How it's done

The bonding procedure typically requires between 30 to 60 minutes to complete for each tooth. First the dentist determines exactly what color shade your teeth are to select a resin that will blend it naturally. Once this is done, the dentist will prepare the tooth so that the bonding material will adhere easier. This involves roughening the surface of the affected tooth and applying a liquid conditioner. Once this is complete, the dentist will apply the resin to the tooth, and cure it in place using an ultraviolet light. Finally, the dentist will apply the finishing touches by shaping and polishing the resin for a good fit.

Dental Inlays and Onlays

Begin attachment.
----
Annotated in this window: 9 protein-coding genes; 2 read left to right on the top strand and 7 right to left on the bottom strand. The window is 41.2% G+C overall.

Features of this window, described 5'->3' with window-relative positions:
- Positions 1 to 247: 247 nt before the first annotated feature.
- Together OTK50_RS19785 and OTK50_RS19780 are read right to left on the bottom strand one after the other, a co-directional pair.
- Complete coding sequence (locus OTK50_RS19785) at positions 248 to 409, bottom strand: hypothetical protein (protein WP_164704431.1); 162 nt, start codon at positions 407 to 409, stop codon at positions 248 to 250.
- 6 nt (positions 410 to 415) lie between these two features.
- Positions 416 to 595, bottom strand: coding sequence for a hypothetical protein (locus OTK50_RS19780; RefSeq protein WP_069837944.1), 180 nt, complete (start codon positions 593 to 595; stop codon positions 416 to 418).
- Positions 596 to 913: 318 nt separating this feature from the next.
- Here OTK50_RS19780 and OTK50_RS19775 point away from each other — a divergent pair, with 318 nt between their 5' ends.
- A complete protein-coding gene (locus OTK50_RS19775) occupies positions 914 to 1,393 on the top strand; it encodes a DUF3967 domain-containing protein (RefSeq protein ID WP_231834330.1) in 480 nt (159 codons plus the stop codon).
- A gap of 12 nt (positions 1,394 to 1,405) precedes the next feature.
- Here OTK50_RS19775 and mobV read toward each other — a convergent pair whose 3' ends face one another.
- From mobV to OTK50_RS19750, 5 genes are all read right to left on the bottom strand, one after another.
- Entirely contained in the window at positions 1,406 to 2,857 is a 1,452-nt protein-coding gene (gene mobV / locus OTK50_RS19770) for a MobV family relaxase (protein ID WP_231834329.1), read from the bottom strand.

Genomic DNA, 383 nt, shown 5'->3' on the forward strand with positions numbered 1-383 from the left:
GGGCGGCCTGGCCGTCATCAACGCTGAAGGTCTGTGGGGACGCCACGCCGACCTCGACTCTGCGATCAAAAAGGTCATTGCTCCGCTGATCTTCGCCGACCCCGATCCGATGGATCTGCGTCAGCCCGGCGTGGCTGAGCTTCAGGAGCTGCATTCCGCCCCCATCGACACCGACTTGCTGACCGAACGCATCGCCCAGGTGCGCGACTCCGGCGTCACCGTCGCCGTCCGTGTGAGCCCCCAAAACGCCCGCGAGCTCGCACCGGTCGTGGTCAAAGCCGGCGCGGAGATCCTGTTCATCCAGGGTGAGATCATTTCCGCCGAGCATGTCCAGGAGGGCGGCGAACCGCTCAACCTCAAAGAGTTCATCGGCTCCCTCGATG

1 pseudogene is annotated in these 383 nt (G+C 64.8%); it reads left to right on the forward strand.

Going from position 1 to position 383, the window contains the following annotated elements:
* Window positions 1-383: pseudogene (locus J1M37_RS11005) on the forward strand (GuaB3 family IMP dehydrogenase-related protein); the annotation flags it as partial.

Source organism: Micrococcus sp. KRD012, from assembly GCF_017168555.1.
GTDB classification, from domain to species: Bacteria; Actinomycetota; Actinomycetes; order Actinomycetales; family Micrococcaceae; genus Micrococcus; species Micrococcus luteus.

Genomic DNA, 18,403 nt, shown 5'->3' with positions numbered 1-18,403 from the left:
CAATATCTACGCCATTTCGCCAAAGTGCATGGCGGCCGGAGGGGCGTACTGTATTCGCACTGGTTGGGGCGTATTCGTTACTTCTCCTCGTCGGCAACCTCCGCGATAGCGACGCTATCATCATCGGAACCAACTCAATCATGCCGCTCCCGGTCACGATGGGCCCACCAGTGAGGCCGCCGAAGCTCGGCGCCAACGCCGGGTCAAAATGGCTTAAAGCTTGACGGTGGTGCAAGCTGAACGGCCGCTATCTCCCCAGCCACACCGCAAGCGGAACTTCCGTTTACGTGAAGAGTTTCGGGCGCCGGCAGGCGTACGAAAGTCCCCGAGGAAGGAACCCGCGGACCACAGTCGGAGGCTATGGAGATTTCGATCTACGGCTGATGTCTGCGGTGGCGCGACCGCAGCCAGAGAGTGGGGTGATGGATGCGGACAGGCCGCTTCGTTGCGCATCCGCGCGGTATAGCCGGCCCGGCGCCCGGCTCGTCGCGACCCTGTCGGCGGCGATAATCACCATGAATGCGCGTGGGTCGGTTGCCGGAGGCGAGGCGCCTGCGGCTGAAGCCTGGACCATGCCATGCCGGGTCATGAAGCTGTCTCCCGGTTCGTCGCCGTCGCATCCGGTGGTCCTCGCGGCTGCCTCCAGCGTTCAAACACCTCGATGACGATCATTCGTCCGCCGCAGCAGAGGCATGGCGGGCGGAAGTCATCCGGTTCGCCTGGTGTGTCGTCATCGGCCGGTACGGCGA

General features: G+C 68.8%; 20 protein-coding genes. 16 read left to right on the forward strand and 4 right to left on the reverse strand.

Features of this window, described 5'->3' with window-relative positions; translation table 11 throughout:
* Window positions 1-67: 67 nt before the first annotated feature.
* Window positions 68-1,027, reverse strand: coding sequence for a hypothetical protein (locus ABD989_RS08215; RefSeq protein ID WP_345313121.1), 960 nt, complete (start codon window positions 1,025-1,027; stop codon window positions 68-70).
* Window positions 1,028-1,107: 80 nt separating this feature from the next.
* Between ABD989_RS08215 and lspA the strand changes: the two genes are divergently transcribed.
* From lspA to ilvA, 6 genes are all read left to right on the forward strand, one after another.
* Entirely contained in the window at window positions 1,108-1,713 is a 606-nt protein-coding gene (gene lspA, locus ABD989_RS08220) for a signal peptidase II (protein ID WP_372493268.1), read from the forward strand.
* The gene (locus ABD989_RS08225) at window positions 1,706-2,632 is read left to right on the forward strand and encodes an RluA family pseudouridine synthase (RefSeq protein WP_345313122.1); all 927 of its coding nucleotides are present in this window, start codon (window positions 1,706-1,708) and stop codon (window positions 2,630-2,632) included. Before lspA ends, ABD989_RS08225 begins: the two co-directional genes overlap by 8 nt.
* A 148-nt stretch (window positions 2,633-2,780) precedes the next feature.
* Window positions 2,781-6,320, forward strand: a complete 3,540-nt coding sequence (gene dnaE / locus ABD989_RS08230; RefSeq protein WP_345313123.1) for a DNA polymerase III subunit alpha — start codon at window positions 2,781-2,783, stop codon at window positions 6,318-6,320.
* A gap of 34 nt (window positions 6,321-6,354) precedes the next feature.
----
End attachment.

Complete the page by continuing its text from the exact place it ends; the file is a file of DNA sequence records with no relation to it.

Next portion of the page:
Dental inlays and onlays are a more conservative approach to tooth restoration than full crowns. The are used to repair rear teeth that have mild to moderate tooth decay, or for cracked teeth where the damage does not warrant a dental crown. Porcelain, composite resin and sometimes gold are used to create inlays and onlays. Inlays refer to those procedures where the bonded material limited to the center of the tooth, while onlays refer to those procedures where the bonded material can extend further to one or more cusps of the tooth.

What are the benefits of inlays and onlays?

Natural look: Inlays and onlays have a natural tooth color that makes them virtually invisible compared to metal fillings.

Great fit: Inlays and onlys will not expand or contract based on temperature like metal fillings.

Longevity: Inlays and onlays can last up to thirty years, longer than any other type of filling. Minimal tooth structure removed: Inlays and onlays require the minimal removal of a tooth’s surface, helping to preserve the maximum amount of healthy tooth structure while restoring decayed or damaged areas.